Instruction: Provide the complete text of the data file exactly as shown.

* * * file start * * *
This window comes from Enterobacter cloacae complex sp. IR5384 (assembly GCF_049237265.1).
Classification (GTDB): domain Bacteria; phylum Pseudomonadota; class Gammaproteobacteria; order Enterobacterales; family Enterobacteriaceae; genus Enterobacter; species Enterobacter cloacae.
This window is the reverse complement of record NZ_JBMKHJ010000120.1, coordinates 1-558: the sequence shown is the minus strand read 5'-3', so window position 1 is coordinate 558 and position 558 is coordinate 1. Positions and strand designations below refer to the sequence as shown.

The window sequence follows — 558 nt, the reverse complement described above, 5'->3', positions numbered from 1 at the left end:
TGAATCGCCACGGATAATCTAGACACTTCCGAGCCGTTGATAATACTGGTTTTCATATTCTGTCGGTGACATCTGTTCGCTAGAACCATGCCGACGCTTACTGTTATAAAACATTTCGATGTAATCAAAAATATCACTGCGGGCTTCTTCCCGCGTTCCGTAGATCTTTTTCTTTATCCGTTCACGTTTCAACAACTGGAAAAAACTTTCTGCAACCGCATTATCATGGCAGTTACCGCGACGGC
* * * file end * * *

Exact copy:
This window comes from Enterobacter cloacae complex sp. IR5384 (assembly GCF_049237265.1).
Classification (GTDB): domain Bacteria; phylum Pseudomonadota; class Gammaproteobacteria; order Enterobacterales; family Enterobacteriaceae; genus Enterobacter; species Enterobacter cloacae.
This window is the reverse complement of record NZ_JBMKHJ010000120.1, coordinates 1-558: the sequence shown is the minus strand read 5'-3', so window position 1 is coordinate 558 and position 558 is coordinate 1. Positions and strand designations below refer to the sequence as shown.

The window sequence follows — 558 nt, the reverse complement described above, 5'->3', positions numbered from 1 at the left end:
TGAATCGCCACGGATAATCTAGACACTTCCGAGCCGTTGATAATACTGGTTTTCATATTCTGTCGGTGACATCTGTTCGCTAGAACCATGCCGACGCTTACTGTTATAAAACATTTCGATGTAATCAAAAATATCACTGCGGGCTTCTTCCCGCGTTCCGTAGATCTTTTTCTTTATCCGTTCACGTTTCAACAACTGGAAAAAACTTTCTGCAACCGCATTATCATGGCAGTTACCGCGACGGC